Protecting and Preparing Your Fence for Winter
Harsh weather conditions are a part of life in the Colorado High Country. The things we love about winter - excessive snow and magical ski conditions - can wreak havoc on your fence. And wood fences aren’t the only kind that fall victim to the ice, wind and cold; fences of all materials are subject to winter damage and must be properly maintained and protected to ensure their life throughout the upcoming season and years to come.
Though we still have at least (hopefully) another month of teeshirt weather, winter tends to make a much earlier debut in Summit County than in lower altitude locations. While we hope you enjoy the next several weeks of boats, beers and barbecues, don’t make the mistake of letting basic fence maintenance pass you by before it’s too late. Make sure your iron, wood or vinyl fencing is ready by the time Ullr decides to bless us with the fluffy white stuff!
Rot, mold and mildew are among the most common symptoms of a damaged or decaying wood fence, often the result of long, harsh winters. The first step to ensuring your fence won’t face too many issues is to choose the right wood and have your fence properly instructed and installed by a knowledgable Colorado fencing contractor. If that ship has already sailed, there are still preventative measures you can take to ensure your fence makes it through the upcoming season.
Take an afternoon this fall to walk the perimeter of your fence and careful inspect it for soft areas or termite holes. These are damaged areas that will only grow worse as the months proceed. Fill in any holes or weak spots with patches and replace boards that exhibit extensive damage. Because we reside in a dry climate with temperamental weather, you might also discover long vertical cracks in posts or boards. You will definitely want to have these sections replaced as the upcoming cold weather tends to warp wood.
It may also be time to re-up on your wooden fence’s stain and seal. Just because you sealed your fence once doesn’t mean you never have to do it again. If water droplets immediately absorb into your fence, so will six months worth of snow.
One of the upsides to vinyl fencing is that it requires far less preparation than its wooden cousin, so don’t concern yourself with water droplet tests or the possibility of termites. With that being said, snow likes to stick to vinyl, and a heavy buildup of snow and ice on your fence can result in warping or breakage. It’s a good idea to clear away unneeded weeds, shrubbery or other obstructions that will hinder you from accessing your fence to clear away snow during the winter.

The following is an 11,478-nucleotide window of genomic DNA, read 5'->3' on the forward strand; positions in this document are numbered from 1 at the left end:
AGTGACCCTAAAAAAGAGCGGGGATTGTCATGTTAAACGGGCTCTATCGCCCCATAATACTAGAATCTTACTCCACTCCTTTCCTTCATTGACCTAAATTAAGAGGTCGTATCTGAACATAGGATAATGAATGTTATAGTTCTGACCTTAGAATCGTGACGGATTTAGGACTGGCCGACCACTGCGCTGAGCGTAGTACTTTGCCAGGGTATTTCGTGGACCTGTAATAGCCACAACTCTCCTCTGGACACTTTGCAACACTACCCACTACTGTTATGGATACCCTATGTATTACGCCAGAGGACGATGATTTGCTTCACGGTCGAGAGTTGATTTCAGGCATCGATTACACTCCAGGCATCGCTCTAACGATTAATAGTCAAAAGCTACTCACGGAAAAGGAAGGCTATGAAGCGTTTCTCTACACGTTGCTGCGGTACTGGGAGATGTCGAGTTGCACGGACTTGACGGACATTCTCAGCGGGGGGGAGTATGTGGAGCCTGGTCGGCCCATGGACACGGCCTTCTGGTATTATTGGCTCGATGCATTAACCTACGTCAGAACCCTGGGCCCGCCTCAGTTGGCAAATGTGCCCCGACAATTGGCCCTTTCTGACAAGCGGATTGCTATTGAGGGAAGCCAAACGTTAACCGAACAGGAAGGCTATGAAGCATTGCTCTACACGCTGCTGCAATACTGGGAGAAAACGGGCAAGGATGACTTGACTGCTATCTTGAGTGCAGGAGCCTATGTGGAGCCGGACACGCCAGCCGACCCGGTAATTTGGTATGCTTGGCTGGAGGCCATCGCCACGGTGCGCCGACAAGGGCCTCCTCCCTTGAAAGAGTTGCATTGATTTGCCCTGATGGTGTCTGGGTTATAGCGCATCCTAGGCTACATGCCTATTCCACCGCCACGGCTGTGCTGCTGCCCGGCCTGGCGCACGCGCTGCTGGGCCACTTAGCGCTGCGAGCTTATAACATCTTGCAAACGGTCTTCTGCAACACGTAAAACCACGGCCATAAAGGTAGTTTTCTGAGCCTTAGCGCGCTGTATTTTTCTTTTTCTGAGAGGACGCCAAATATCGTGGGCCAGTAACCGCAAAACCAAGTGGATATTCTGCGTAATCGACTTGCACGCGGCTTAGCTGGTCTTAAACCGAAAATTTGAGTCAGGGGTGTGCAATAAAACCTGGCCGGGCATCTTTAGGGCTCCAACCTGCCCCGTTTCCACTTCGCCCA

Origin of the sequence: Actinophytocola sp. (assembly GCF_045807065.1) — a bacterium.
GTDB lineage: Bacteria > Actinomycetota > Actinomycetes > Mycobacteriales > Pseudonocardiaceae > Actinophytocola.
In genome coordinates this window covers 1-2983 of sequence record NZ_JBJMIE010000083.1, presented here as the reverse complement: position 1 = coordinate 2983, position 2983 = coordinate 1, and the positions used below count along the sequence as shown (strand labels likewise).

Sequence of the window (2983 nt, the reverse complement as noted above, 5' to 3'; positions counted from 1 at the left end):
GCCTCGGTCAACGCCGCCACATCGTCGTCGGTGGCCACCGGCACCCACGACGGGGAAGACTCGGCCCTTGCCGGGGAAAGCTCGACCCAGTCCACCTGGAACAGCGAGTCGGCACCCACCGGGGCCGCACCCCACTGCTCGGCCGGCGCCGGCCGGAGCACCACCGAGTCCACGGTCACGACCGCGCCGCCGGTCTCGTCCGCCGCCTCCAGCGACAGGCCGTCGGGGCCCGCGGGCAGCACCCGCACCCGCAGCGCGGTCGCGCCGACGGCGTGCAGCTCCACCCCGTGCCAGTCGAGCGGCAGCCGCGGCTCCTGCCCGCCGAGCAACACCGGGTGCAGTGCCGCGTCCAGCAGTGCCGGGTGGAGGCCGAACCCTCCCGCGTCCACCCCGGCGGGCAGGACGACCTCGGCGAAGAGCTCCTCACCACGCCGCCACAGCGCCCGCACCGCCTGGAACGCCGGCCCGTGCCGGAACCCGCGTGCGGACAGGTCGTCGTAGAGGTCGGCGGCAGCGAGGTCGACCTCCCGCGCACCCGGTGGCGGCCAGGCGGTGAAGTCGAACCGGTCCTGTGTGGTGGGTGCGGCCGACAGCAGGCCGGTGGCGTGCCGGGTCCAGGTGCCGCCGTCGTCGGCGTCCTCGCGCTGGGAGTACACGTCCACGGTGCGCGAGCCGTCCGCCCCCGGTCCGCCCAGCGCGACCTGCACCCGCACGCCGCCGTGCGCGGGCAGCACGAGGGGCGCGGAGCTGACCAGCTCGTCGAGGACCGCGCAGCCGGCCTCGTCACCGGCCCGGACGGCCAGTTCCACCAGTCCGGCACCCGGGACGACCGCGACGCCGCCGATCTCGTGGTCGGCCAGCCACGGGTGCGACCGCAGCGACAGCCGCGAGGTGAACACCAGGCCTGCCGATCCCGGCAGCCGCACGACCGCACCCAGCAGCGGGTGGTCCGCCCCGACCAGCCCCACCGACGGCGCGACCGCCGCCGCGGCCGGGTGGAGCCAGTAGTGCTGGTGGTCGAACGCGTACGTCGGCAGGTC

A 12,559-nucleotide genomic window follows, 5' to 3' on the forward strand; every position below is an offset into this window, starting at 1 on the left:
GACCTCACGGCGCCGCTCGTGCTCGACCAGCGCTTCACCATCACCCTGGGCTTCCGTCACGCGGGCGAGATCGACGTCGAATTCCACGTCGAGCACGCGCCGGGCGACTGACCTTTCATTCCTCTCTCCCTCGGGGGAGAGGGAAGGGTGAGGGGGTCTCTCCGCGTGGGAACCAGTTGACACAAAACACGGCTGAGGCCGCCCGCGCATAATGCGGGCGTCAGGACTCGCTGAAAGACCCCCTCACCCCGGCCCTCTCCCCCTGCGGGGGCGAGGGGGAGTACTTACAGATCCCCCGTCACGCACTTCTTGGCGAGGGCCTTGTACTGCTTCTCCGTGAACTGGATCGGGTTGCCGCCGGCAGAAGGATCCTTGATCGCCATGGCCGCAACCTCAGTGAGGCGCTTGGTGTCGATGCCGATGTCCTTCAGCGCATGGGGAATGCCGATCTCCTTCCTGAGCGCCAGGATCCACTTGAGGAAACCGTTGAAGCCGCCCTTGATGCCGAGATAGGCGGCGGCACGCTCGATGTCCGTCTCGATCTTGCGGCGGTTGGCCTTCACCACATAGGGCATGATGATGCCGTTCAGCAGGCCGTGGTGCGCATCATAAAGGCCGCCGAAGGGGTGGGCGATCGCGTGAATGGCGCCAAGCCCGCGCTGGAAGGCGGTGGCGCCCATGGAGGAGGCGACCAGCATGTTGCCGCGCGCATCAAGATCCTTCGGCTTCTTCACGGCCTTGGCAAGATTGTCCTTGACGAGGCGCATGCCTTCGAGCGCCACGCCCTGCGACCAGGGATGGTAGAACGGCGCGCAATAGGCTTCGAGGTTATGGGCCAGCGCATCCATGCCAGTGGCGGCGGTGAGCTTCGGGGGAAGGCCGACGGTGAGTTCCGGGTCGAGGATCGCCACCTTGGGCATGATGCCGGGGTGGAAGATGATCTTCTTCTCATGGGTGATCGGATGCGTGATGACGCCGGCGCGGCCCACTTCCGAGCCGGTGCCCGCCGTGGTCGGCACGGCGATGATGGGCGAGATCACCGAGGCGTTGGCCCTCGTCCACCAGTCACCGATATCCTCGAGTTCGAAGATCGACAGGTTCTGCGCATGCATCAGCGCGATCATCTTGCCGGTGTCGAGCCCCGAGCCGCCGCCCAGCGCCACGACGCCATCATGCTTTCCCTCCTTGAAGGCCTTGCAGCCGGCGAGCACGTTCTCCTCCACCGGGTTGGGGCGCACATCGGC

Since vinyl fencing tends to be popular in front yards as it adds that “white picket fence pop,” vinyl fences are vulnerable to snowblowers and routine shoveling. Designate an area to shovel or blow that won’t lead to buildup around your fence. If you end up needing to remove snow from your vinyl fence, try and opt for a broom, unless you don’t mind scratches!
Remember, since vinyl fences are usually white, they blend in with the snow. This is why it’s important to keep snow from camouflaging your fence this winter, especially if it’s located near your property lines where a snowplow might do some unintentional yet serious damage.
In addition to providing a classically gothic look (beautiful for historical homes!) iron fencing comes with the benefit of easy maintenance and preparation. Thanks to its strong, durable material, you won't find rot or termites leading to the demise of your iron fence. This doesn’t mean, however, than your iron fence is resistant to the elements of a Colorado winter.
One of the biggest problems iron fencing faces while you’re out on the slopes this coming season is shifting grounds due to extreme weather conditions (causing soil to expand and contract). This can lead to fence warping and displacement of your fence posts, hence why it is so important to hire an expert Colorado fencing contractor who understands the unique nature of installing fences in the High Country. If you’ve already checked that off the list, make sure to keep the footing (posts) areas of your iron fence cleared from snow, ice and debris this winter in order to ensure its structural integrity.
It’s also a good idea to give your fence a good cleaning before the temperatures drop in order to help prevent corrosion and guarantee its longevity.
If you’re concerned about the structural integrity or overall wellbeing of your fence these last few weeks of summer, give Strategic Fence & Wall a call for a quick consultation. We’re happy to come survey the status of your fence and make sure it’s in top shape for winter so you can enjoy another great year out on the slopes! Remember: fall is short in the Colorado High Country!